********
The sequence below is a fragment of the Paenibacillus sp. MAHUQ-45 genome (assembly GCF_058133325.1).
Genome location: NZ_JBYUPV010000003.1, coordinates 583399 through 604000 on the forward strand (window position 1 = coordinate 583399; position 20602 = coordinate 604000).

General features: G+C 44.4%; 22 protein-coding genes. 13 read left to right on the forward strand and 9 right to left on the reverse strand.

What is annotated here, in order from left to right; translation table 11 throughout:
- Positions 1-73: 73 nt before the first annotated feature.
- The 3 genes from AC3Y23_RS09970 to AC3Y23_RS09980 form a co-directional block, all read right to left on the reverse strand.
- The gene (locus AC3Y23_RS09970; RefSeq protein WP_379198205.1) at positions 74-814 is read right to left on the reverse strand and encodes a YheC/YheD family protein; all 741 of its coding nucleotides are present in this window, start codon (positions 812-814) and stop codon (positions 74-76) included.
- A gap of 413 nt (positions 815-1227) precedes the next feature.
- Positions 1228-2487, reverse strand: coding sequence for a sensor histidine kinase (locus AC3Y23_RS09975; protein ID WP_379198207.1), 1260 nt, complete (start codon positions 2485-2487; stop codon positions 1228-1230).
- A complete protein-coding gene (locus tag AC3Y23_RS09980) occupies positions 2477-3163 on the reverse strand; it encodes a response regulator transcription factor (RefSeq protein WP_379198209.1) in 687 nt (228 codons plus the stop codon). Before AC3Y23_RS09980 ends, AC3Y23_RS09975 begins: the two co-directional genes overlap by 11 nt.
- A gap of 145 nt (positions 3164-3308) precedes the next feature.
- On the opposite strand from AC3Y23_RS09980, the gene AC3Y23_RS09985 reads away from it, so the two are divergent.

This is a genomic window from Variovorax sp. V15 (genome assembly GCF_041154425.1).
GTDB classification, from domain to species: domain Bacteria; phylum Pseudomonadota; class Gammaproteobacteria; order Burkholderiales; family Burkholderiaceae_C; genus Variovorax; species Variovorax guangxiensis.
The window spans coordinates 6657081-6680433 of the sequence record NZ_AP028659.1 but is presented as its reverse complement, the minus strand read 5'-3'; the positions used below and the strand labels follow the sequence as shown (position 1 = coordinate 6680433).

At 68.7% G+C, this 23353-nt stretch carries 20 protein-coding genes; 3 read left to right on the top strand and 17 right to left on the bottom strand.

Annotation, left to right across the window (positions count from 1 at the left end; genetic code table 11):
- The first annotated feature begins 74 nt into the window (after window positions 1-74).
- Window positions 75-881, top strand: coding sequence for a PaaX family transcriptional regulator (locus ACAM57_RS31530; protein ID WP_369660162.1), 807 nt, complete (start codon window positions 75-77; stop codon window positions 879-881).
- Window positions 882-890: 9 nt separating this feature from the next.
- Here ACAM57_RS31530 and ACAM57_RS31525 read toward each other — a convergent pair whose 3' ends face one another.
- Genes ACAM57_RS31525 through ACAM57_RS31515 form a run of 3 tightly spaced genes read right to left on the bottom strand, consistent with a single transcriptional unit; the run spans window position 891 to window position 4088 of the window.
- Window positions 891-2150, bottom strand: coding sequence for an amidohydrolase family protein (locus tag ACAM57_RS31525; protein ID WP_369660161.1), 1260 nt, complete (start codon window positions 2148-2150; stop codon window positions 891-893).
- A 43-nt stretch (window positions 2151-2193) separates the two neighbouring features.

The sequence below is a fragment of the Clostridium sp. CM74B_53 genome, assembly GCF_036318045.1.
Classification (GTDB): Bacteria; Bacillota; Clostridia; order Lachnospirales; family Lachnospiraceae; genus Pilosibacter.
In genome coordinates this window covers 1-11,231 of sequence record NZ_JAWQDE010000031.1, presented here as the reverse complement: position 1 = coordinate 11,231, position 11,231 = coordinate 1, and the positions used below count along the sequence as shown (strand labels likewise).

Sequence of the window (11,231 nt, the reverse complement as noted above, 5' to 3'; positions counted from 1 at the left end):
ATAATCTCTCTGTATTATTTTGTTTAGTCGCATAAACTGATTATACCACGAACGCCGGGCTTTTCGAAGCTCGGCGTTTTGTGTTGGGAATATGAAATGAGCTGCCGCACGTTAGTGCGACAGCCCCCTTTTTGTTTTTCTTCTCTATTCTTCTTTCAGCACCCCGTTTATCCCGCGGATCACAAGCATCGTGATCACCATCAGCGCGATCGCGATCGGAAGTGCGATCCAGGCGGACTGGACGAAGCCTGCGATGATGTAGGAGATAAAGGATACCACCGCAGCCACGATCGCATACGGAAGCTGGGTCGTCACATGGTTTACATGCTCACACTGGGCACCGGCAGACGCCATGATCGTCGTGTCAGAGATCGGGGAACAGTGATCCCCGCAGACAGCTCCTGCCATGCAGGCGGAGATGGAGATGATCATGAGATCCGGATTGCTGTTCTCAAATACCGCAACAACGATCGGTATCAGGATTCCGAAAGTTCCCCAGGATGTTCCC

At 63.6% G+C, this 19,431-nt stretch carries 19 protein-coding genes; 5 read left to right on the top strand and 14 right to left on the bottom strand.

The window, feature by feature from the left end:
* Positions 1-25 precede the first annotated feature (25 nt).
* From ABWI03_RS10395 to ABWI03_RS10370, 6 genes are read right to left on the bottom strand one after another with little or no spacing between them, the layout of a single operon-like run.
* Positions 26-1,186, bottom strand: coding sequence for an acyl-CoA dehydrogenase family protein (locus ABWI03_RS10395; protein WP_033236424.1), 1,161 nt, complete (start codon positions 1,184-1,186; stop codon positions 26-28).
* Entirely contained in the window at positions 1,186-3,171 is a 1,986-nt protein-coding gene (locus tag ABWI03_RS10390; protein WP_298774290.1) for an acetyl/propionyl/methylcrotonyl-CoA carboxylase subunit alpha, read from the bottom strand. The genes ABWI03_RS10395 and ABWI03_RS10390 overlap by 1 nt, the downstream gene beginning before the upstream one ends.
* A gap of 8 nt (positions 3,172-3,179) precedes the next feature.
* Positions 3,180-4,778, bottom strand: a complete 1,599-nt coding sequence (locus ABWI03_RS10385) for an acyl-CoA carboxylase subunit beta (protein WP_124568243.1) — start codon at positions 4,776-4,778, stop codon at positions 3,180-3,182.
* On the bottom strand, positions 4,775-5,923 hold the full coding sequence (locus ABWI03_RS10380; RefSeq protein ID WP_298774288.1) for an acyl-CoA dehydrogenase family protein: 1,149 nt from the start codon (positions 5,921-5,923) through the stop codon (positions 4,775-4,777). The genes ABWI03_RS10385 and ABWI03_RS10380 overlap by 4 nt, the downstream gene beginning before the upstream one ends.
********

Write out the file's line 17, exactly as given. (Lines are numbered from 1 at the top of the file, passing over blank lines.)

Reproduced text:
Annotation, left to right across the window (positions count from 1 at the left end; genetic code table 11):